CNS, Engineering Hold Two-Day Workshop for Teaching Fellows

Elizabeth Jakob
Elizabeth Jakob

This month the College of Engineering and the College of Natural Sciences held their third annual two-day, spring training workshop for 26 graduate students and postdoctoral researchers accepted into the Teaching Fellows program.

The program gives those who plan careers that involve teaching a meaningful, semester-long, paid teaching experience with support from experienced mentors. Each fellow designs a first-year seminar course to be taught once weekly to sections of 19 incoming students. The fellow is then instructor of record for this course in the fall semester.

The program was developed in response to the first-year seminar program instituted by Provost Katherine S. Newman in 2015. These small seminars allow new undergraduates to connect with their peers and with instructors, and have been shown to increase student success and retention.

Program leaders say Engineering and CNS were well positioned to launch these seminars because the campus is already engaged in preparing STEM graduate students and postdocs to teach through its membership in the Center for the Integration of Research, Teaching and Learning (CIRTL), a network of R1 institutions, that is, doctoral universities with highest research activities, across North America focused on improving teaching preparation.

The leaders of CIRTL @ UMass, associate dean of the graduate school Elizabeth Jakob, senior associate dean of the College of Engineering Tilman Wolf and outgoing graduate dean John McCarthy, saw an opportunity for a win-win outcome: Undergraduates benefit by working with enthusiastic instructors who feel supported and mentored, and graduate students and postdocs who have been instructors of record for their own classes have a “leg up” in the faculty job market. Training is organized by Jakob and Wolf, with associate dean of engineering Russell Tessier, postdoc Sarah Pociask of CIRTL and the Institute for Teaching Excellence and Faculty Development.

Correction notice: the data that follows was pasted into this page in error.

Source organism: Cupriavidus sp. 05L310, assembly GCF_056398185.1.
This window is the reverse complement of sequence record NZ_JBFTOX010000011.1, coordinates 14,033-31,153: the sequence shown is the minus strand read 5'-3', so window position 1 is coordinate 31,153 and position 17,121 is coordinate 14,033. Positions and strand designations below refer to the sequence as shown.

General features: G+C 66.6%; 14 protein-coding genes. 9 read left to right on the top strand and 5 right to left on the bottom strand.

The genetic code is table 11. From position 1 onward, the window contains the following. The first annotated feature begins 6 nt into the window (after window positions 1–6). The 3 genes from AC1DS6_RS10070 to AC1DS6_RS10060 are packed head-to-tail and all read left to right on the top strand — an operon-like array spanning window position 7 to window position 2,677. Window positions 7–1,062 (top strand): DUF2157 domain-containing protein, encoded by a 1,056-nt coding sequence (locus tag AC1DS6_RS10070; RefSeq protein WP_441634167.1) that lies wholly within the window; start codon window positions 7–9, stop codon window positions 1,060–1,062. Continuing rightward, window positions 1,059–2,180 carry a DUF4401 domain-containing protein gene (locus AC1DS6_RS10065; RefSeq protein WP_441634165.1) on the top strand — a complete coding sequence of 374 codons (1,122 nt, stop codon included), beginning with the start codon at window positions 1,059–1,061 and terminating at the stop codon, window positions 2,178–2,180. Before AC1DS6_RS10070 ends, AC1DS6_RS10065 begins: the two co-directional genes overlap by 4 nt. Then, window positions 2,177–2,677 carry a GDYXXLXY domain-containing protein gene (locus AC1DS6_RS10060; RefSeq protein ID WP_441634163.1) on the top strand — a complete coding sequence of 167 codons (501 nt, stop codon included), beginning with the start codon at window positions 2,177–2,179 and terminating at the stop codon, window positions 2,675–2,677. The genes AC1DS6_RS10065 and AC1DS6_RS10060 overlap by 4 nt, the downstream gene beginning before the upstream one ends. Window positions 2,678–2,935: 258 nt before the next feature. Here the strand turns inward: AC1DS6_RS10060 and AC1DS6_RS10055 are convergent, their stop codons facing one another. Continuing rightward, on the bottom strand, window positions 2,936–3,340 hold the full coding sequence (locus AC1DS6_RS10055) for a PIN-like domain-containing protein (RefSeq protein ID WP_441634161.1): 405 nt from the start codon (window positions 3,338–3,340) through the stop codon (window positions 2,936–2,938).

Jakob says, “I remember very clearly how daunting it was to transition into a faculty position. I had lots of experience as a TA in graduate school following a plan laid out by someone else, but teaching my first class on my own was a completely different challenge. In the Teaching Fellows program, we try to give the fellows all the tools they need to design their own course and the chance to try it out, but on a very manageable scale.”

In this month’s workshop, different topics were covered by Pociask, Johanna Yunker from the Graduate School’s Office of Professional Development, Elizabeth Connor and Randy Phillis from biology and Alex Deschamps from information technology. Jakob says the May workshop introduces such topics as how to design an engaging seminar on a subject related to each fellow’s research.

In this workshop and another in August before the fall semester starts, fellows learn how to develop a syllabus, design effective classroom activities and graded assignments, use the learning system Moodle, employ effective class management principles, handle conflict in the classroom, lead discussions and manage their own time so that teaching doesn’t overwhelm them.

The program offers optional additional help sessions throughout the summer for fellows who want feedback on their plans. During the fall teaching semester, fellows attend weekly one-hour meetings with their peers and a faculty or postdoctoral mentor to share successes and troubleshoot problems.

Jakob says the shared theme for CNS seminars is an introduction to “How to think like a scientist,” in which fellows are encouraged to introduce students to evaluating scientific evidence. Past seminar titles have included “Biology of Sex,” “The Buzz About Bees,” “Making Sense of Global Warming,” “Organic Food and Health,” “Eat, Prey and Love in the Plant Kingdom” and “What Am I Eating: The Evolution of the Human Diet.”

Testimonials from fellows who have completed the program say it provides a good balance of freedom and support, and offers participants insight on how to put a teaching portfolio together. For others, it helped to clarify that teaching was the right career path for them. Several teaching fellows from previous years have already stepped into tenure-track positions at other institutions, Jakob reports.

 

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